Blockchain has perhaps become the big buzzword of 2018. That’s partly because blockchain is the technology behind the infamous Bitcoin, but it’s also because more people are starting to realize that the distributed ledger properties of blockchain can be applied to far more than generating cryptocurrencies. We’re already seeing demonstrations of blockchain being used for shipping logistics, wholesale settlements, diamond tracking and music streaming, to name a few.
The video industry is also fascinated with blockchain now, and it’s not hard to see why – a core feature of digital video services is the ability to track video content rights and enforce DRM business rules to prevent piracy whilst ensuring paying customers are authorized to access purchased content. However, this is often done via proprietary centralized systems.
Blockchain has the potential to decentralize such operations without sacrificing the security of proprietary systems. For instance, blockchain could be used to enable a decentralized database that is not governed by a single company or organization (an example being a digital locker such as DECE’s Ultraviolet). A blockchain-based app could publish content metadata and available content formats, as well as the rights that are required to distribute or consume such content. It can also aggregate usage stats or keep track of rights that consumers acquire over time and make sure those rights survive content format changes, DRM rule changes, or service provider changes.
Naturally, it’s not nearly that simple. Blockchain was designed with a particular app in mind (digital currencies), which means it doesn’t translate seamlessly to other types of apps. Consequently, there are pros and cons to take into consideration when applying it to the video ecosystem.
The good, the bad and the ugly
The pros have been well hyped by now. Blockchain’s decentralized nature makes it resilient and able to work across multiple standards and organizations. It also provides a high level of authenticity, integrity and immutability – hackers can’t alter records, and those records come with an audit trail that can date back several years.
As for the cons, there are several, and they’re mostly related to efficiency. For a start, blockchain is incredibly data-intensive because all transactions are recorded and everyone on the network has a copy – that’s a lot of data to store and move around. Proof of work algorithms are computationally (and thus financially expensive). And blockchain is slow when it comes to processing high volumes of transactions. All of these can add up to serious scaling issues down the line.
There are ways to mitigate the limitations of blockchain with the right architecture. For example, you can be more selective regarding which data to store on the network, use a lighter, cost-effective consensus algorithm (like proof of stake or proof of authority) and limit transaction frequency. So, in the case of video, for instance, the content owner can store data on content publishing and content acquisition by a service provider, but not every single subscriber view.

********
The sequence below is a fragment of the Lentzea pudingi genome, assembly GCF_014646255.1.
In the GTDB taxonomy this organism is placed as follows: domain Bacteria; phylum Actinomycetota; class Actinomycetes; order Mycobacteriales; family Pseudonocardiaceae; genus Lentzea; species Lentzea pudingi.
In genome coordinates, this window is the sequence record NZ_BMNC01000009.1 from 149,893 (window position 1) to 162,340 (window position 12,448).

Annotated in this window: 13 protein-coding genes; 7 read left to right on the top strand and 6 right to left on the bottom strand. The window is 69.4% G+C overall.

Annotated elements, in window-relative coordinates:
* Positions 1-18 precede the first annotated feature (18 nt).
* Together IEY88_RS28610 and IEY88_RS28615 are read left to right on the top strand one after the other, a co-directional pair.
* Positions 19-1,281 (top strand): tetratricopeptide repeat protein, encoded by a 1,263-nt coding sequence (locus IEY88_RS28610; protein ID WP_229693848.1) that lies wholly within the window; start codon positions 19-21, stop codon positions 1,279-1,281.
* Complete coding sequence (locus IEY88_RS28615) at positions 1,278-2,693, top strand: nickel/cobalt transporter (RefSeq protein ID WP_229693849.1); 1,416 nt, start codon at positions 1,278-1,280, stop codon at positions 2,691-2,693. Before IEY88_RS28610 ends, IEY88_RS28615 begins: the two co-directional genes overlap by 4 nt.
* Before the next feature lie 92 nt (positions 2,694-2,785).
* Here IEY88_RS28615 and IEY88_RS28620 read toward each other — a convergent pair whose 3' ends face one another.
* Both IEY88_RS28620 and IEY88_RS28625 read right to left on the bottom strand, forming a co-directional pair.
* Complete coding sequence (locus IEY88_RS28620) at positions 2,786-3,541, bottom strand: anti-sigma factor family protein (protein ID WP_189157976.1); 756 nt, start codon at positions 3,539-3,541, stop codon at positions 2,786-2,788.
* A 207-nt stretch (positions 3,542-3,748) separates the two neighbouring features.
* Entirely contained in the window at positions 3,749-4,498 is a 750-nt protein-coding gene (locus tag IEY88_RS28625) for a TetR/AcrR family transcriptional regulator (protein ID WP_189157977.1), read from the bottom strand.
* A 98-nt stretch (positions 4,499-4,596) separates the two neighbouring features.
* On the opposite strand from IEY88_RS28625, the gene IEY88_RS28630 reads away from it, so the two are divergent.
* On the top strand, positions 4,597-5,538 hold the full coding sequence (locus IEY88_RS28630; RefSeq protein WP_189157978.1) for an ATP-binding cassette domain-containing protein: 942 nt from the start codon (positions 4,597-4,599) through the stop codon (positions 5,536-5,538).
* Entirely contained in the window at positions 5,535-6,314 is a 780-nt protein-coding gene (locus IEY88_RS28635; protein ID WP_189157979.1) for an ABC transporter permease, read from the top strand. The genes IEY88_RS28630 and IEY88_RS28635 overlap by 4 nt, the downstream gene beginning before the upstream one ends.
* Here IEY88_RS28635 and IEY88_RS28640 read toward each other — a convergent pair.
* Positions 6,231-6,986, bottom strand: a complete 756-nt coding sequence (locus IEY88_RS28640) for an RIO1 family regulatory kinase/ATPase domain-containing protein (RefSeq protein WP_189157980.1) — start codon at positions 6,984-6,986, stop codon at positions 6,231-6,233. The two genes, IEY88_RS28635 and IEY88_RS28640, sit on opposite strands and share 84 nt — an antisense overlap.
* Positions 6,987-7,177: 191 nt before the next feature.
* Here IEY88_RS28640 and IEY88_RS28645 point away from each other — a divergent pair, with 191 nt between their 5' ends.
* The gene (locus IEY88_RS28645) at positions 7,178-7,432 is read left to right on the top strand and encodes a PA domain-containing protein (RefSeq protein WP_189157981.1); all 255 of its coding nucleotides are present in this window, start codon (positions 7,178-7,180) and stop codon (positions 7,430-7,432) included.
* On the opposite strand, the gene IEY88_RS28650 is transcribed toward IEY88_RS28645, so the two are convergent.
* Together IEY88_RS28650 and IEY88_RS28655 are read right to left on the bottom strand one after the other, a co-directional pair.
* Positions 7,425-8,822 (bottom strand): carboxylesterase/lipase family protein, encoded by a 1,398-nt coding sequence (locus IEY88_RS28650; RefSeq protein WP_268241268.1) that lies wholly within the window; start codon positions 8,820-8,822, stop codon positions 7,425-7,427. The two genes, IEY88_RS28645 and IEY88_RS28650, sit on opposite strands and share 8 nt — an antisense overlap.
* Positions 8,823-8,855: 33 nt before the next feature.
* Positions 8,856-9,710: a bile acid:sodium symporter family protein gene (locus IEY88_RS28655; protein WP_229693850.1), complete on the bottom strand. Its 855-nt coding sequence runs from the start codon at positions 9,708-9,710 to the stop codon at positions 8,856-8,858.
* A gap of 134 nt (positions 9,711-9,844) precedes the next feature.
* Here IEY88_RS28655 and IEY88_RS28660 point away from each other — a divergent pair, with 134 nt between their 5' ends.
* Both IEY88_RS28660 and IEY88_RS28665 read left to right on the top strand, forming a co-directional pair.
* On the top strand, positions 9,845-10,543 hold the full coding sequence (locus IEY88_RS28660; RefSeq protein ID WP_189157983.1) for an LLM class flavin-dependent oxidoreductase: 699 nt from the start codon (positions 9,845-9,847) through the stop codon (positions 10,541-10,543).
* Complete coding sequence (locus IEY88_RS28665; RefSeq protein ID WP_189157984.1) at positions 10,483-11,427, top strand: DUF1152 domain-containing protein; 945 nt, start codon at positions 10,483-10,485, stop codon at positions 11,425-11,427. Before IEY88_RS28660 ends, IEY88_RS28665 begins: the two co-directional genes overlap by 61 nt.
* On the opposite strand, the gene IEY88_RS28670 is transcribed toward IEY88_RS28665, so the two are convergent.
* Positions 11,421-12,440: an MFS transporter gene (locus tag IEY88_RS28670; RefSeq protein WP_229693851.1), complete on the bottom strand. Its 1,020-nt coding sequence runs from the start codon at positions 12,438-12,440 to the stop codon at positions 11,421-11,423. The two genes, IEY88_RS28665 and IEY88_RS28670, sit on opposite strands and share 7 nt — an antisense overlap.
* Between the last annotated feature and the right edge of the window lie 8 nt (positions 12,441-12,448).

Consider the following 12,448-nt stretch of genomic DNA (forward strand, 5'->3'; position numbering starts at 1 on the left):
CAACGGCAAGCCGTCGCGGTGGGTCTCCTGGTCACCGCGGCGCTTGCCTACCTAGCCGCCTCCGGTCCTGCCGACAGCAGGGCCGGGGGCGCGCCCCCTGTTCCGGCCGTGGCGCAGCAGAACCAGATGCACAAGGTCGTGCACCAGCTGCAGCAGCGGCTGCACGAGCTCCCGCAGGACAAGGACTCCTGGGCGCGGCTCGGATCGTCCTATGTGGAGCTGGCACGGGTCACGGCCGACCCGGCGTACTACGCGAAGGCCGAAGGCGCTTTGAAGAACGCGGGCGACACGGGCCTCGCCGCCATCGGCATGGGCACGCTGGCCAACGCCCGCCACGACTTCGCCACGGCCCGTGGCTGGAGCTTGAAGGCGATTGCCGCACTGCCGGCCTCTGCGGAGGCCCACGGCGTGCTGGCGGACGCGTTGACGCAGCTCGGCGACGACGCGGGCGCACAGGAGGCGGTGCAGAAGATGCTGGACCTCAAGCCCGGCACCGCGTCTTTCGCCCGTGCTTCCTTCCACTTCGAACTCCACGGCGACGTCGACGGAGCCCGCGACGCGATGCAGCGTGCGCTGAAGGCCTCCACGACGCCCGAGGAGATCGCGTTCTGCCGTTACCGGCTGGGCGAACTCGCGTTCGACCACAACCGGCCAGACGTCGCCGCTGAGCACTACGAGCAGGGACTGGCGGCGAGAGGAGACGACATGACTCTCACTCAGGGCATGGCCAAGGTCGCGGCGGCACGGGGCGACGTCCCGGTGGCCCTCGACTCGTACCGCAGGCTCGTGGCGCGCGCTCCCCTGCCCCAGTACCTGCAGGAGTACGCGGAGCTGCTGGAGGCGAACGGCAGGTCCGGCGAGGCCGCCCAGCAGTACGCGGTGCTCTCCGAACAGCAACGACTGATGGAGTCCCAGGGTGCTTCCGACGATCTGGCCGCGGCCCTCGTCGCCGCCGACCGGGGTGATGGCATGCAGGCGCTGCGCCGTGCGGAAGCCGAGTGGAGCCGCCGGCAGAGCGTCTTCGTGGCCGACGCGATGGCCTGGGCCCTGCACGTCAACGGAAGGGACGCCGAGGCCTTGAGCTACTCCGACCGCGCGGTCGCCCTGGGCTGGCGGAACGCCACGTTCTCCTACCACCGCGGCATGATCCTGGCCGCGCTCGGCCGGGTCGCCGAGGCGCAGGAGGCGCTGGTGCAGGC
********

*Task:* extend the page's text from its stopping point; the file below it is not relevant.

The key takeaway is that blockchain is malleable enough so that it can be customized to serve a given application. The trick is to understand exactly what you want blockchain to do for you, then developing the right architecture to make it do just that.
Capsule case study: Veriteem
Recently, Verimatrix did just that with its Veriteem distributed ledger technology (DLT) for enterprise applications that aims to address security gaps for IoT blockchain apps. The Verimatrix team had been looking at ways to use Ethereum as an IoT security solution but found the public version expensive to use with inconsistent transaction performance, and it also lacked control over malicious users spamming the ledger or storing illegal information. On the flip side, a private Ethereum blockchain didn’t provide enough openness for public read access. .
The solution was a permission-based “open read and controlled write” DLT, which essentially restricts write access and adds proof of authority. Veriteem also makes use of Ethereum’s smart contracts capability to enforce its permissions-based approach. The smart contracts can only be created by ‘Guardians’, who have sole authority for closing blocks and control the different ledger applications and validate transactions. This approach limits usage risks without sacrificing the crucial blockchain benefits of permanence and public verification without the need for a central admin.
While Veriteem was created as an IoT security solution, it can also be applied in the video distribution world – after all, video set-top boxes were IoT before IoT was cool. Also, Veriteem can enable an open, decentralized and more efficient marketplace for content discovery, acquisition and usage reporting that optimizes the relationship and transactions between content owners and service providers.
The point is that blockchain has a lot to offer the video services ecosystem – but it’s neither a silver bullet nor a one-size-fits-all solution. That’s not a bad thing – it just means that all the various players in the video ecosystem should first get a firm understanding of what blockchain can (and cannot) do for them, and then find the most effective way to leverage the benefits.
This article is sponsored content from Verimatrix